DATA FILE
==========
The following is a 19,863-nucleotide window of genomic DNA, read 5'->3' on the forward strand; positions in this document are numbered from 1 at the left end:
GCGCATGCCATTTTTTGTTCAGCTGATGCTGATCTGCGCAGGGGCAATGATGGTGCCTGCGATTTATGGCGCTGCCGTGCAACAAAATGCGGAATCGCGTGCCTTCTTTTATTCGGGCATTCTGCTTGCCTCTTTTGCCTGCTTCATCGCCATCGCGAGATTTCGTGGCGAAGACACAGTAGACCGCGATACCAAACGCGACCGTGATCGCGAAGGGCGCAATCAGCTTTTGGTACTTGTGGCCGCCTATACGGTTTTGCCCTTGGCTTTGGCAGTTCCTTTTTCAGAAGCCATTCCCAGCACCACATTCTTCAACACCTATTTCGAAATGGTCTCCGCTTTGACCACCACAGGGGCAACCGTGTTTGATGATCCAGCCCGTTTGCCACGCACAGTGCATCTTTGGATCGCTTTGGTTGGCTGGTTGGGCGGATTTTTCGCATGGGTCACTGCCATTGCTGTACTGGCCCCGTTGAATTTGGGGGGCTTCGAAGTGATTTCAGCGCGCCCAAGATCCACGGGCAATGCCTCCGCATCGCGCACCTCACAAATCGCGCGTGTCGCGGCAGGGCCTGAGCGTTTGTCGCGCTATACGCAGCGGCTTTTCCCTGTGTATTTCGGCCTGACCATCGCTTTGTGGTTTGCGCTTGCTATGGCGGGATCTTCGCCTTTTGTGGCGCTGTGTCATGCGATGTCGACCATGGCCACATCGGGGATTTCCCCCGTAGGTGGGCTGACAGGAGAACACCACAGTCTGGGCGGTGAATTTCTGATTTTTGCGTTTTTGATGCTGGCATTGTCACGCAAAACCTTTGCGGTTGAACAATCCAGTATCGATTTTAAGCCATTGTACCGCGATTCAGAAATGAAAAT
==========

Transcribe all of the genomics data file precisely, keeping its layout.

The following is a 19,863-nucleotide window of genomic DNA, read 5'->3' on the forward strand; positions in this document are numbered from 1 at the left end:
GCGCATGCCATTTTTTGTTCAGCTGATGCTGATCTGCGCAGGGGCAATGATGGTGCCTGCGATTTATGGCGCTGCCGTGCAACAAAATGCGGAATCGCGTGCCTTCTTTTATTCGGGCATTCTGCTTGCCTCTTTTGCCTGCTTCATCGCCATCGCGAGATTTCGTGGCGAAGACACAGTAGACCGCGATACCAAACGCGACCGTGATCGCGAAGGGCGCAATCAGCTTTTGGTACTTGTGGCCGCCTATACGGTTTTGCCCTTGGCTTTGGCAGTTCCTTTTTCAGAAGCCATTCCCAGCACCACATTCTTCAACACCTATTTCGAAATGGTCTCCGCTTTGACCACCACAGGGGCAACCGTGTTTGATGATCCAGCCCGTTTGCCACGCACAGTGCATCTTTGGATCGCTTTGGTTGGCTGGTTGGGCGGATTTTTCGCATGGGTCACTGCCATTGCTGTACTGGCCCCGTTGAATTTGGGGGGCTTCGAAGTGATTTCAGCGCGCCCAAGATCCACGGGCAATGCCTCCGCATCGCGCACCTCACAAATCGCGCGTGTCGCGGCAGGGCCTGAGCGTTTGTCGCGCTATACGCAGCGGCTTTTCCCTGTGTATTTCGGCCTGACCATCGCTTTGTGGTTTGCGCTTGCTATGGCGGGATCTTCGCCTTTTGTGGCGCTGTGTCATGCGATGTCGACCATGGCCACATCGGGGATTTCCCCCGTAGGTGGGCTGACAGGAGAACACCACAGTCTGGGCGGTGAATTTCTGATTTTTGCGTTTTTGATGCTGGCATTGTCACGCAAAACCTTTGCGGTTGAACAATCCAGTATCGATTTTAAGCCATTGTACCGCGATTCAGAAATGAAAAT